You should’ve asked for a number. Is writing a missed connection worth a shot? (2024)

A captivating stranger, a public place, a moment of connection. And then, nothing. A missed connection. We’ve all been there.

A meet-cute played out just last month on Overheard LA, a popular Instagram account that documents the musings of Angelenos through a vast network of followers-slash-eavesdroppers. An encounter in the Whole Foods condiment section, detailed in Overheard’s “Missed Connection Love Story,” prompted a search for the lost crush and — success! Ah, the romance. (The lovebirds in question are choosing to remain private and anonymous.)


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“Our followers are already sending us everything they see and hear, so it just made sense to use our platform to make this happen,” Overheard founder Jesse Margolis said in an email. “Plus, who in L.A. doesn’t want to be quizzed on their knowledge of small dog breeds.” (A Frenchie named Oscar was one of the key elements of the hunt.)

Margolis posted to the Instagram story after receiving an “earnest and sweet” direct message from one of the involved parties, albeit knowing the chance of connecting them was small: “If it doesn’t work out, at least we’d have fun.”


Messages and potential leads started pouring in. There were DM exchanges about the mystery man’s identity (and dog breeds) and brands offering to pay for dates and more for the eventually reunited couple.

“When we finally made the connection and confirmed from both parties it was just magic,” Margolis said. He’s right, though — usually, missed connections are a whole lot less successful, not to mention less conspicuous.

The missed connection — a fleeting moment with a stranger that leaves you wishing you’d worked up the nerve to strike up a conversation — long predates the internet, with LA Weekly and the Village Voice among those publishing their communities’ missed connections in print. Classified ads and posted notices date back to 18th century America, ancient Rome and beyond.

The birth of Craigslist and its “casual encounters” forum took the practice of documenting missed connections to a new level. Personals graced Craigslist from 1995 until 2018, when casual encounters shut down in accordance with new sex trafficking prevention laws.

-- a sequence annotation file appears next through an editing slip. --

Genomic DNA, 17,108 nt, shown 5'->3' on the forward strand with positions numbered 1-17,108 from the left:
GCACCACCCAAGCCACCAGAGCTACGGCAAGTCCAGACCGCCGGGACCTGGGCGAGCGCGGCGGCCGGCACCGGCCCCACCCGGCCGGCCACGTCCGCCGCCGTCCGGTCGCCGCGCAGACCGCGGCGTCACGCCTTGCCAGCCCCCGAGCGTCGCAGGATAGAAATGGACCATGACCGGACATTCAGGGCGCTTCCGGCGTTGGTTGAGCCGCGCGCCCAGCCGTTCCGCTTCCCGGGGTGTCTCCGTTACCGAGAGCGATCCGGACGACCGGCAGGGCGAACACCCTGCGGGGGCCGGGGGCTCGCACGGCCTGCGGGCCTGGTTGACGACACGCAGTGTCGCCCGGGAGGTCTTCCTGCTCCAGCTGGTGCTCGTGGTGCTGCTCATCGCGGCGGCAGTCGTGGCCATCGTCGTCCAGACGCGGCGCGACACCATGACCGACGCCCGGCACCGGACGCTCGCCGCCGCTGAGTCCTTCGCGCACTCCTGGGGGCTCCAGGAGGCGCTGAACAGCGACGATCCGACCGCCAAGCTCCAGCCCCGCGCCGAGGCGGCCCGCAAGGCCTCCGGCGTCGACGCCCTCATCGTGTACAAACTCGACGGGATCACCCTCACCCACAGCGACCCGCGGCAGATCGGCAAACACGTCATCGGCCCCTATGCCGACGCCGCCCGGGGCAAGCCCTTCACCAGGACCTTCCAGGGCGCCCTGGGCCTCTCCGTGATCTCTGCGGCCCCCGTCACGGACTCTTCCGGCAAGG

The missed connections section lives on, but it doesn’t offer quite the same sweet yearning as the casual encounters posts (cough, cough, it’s raunchy as hell).

Enter Alex Lee: full-time copywriter, part-time web designer hobbyist and hopeless romantic. Lee founded the online personals site in May to fill what he saw as a niche left by Craigslist and to give people a space to submit missed connections truly based in romance.


“Ever since Craigslist shut down their casual encounters section, I’ve noticed that a lot of the casual encounter posts were spilling over into the missed connections section,” Lee said, adding that their quality was noticeably lower. “And so I thought it would be cool if there was a dedicated website just for missed connections.”

So that’s what he created. The no-frills page is sorted by month, with 40-plus submissions to date. Registered users can write posts like, “Cute tall guy at mar vista farmers market” or “Blonde at Wendy’s in Alhambra.” Think you’re the one the writer is talking about? Ball’s in your court now, so initiate a private conversation directly through the site.

Posts go up automatically, but Lee does daily quality control to ensure that his website remains a safe haven for the romantic side in all of us — basically, free from “that kind of hookup content that you see everywhere on Craigslist.”